Anyway, the first thing I noticed was that my carefully crafted, super-rockin’ Twitter background was compromised. My background was designed to work in the left 190 pixels or so, but now, even with my browser window at full screen, it’s barely getting full exposure. My primary machine is a 15″ MacBook Pro with a resolution of 1440×900 – not exactly a narrow screen – so I’ll need to rework it.
There’s a more comprehensive writeup over (with PSD files!) over at Mashable, but basically new Twitter starts at a minimum width of 920 pixels and maxes out at 1040 pixels, compared to old Twitter’s static width of 763 pixels. The timeline is 540 pixels wide, with the right area (your tweets, followers/following, who to follow, etc) expanding from 380 to 500 pixels depending on available browser window width.
I think the new Twitter page layout is a real improvement, in particular the bigger emphasis on “who to follow.” For many casual users, it’ll give them a bit more functionality and perhaps keep them using the Twitter website instead of an app – something I’m sure the Twitter folks are eager to encourage. But in the end, I just don’t care all that much. I use Tweetie and Tweetdeck on my laptops and Twitter for iPhone on my phone, so it won’t change how I use the service. However, Twitter is taking is taking ownership of their own pages a bit more. The vast expanse of wide open space for branding your with a Twitter background image will be less visible now – we’ll all have to be a bit more thoughtful how we use the available space.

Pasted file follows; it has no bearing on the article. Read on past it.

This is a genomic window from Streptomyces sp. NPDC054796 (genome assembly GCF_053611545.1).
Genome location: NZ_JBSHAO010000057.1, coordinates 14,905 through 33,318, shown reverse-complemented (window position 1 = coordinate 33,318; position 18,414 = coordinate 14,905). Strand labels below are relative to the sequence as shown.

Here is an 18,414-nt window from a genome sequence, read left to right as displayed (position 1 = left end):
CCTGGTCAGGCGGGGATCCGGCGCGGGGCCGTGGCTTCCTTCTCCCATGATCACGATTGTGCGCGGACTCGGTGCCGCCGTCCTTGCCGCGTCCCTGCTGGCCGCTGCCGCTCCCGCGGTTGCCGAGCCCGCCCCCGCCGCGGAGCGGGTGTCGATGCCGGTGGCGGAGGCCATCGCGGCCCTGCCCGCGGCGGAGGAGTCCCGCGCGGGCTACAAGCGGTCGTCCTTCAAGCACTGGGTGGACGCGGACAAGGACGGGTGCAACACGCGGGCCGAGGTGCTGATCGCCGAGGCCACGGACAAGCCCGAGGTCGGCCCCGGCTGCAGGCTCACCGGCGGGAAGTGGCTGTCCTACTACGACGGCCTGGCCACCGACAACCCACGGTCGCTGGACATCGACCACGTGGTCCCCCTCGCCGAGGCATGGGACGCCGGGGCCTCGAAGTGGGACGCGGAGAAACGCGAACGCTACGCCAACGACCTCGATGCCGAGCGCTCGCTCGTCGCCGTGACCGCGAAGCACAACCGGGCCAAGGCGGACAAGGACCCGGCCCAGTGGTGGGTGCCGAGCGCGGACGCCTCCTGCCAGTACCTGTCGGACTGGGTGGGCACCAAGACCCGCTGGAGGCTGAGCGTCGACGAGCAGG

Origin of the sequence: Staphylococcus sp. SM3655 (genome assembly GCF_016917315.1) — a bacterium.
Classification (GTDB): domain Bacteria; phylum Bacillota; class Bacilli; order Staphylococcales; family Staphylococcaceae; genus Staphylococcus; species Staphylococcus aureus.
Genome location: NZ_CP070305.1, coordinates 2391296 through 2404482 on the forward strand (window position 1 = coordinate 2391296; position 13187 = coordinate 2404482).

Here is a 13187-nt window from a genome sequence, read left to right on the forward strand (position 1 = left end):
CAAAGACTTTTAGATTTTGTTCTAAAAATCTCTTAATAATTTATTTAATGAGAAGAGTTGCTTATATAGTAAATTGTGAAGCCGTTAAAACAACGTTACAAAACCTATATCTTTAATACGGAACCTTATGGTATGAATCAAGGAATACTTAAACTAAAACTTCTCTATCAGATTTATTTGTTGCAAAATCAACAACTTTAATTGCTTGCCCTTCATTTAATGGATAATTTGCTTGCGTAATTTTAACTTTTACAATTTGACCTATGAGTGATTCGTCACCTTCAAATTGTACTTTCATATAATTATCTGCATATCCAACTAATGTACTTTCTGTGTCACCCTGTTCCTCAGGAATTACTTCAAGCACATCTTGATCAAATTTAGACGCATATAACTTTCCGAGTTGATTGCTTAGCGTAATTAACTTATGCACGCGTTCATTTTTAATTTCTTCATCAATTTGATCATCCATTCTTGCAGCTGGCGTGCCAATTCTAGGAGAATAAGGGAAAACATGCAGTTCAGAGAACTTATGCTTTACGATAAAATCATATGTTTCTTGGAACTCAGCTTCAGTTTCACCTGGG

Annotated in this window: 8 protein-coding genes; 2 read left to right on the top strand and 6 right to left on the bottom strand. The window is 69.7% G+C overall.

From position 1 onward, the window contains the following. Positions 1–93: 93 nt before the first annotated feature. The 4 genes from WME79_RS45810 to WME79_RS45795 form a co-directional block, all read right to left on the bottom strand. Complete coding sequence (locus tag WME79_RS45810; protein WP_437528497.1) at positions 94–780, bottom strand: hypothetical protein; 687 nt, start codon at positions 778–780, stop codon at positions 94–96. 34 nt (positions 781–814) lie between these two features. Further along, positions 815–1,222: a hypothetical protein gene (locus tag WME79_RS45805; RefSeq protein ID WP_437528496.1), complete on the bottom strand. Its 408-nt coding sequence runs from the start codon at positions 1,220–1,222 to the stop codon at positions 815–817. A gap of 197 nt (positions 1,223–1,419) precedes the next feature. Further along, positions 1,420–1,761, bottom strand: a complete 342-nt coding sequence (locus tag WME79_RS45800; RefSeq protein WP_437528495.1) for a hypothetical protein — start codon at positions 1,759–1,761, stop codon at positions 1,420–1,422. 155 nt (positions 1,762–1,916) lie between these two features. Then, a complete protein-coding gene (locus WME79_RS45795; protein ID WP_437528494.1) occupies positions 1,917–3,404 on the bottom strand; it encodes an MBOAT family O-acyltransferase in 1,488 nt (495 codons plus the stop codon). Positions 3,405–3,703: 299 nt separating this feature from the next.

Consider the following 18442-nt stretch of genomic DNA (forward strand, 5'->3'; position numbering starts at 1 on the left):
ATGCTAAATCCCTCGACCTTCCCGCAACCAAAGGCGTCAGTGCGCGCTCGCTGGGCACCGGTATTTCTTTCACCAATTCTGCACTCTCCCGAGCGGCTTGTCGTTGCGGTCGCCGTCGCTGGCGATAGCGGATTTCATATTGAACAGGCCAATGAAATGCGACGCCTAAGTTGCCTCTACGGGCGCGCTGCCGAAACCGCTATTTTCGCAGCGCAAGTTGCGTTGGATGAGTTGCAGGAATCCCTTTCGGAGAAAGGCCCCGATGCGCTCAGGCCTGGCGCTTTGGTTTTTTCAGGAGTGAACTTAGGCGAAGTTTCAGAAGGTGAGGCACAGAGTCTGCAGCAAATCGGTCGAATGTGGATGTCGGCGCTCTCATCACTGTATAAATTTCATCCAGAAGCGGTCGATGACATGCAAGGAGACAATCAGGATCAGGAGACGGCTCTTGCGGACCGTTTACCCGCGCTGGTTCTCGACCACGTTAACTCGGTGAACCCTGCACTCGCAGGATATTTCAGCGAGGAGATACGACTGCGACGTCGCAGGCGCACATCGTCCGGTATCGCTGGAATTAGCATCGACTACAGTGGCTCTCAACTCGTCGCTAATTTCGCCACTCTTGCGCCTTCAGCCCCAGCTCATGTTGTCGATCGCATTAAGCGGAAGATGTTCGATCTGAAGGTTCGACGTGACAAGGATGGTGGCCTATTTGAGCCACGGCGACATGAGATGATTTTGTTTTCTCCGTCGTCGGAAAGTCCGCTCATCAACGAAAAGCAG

Friday morning breakfast discussion, inspired by a particularly perfect example of a Guzzicafe racer – basically a low barred, GP-piped 1000S built from an ’02 Stone with an injected 1000 cc motor – in the October/November 2010 issue of Cafe Racer Magazine.
Surj: “We need to get a Moto Guzzi.”
Angelica: “We need to get cereal.”
Surj: “That’s not the same.”
Angelica: “Yes, but it’s something we actually need.”
One of my favorite modern motorcycles is the Triumph Speed Triple. I like ’em all, but my favorite generation is the 2005-2010 1050 cc model. I had a 2007 Special Edition, and it was an amazing motorcycle. It was set up just right, and that Arrow pipe had a real nice growl – not insanely loud, but nice. I regret selling it every time I see a Speed Triple on the road.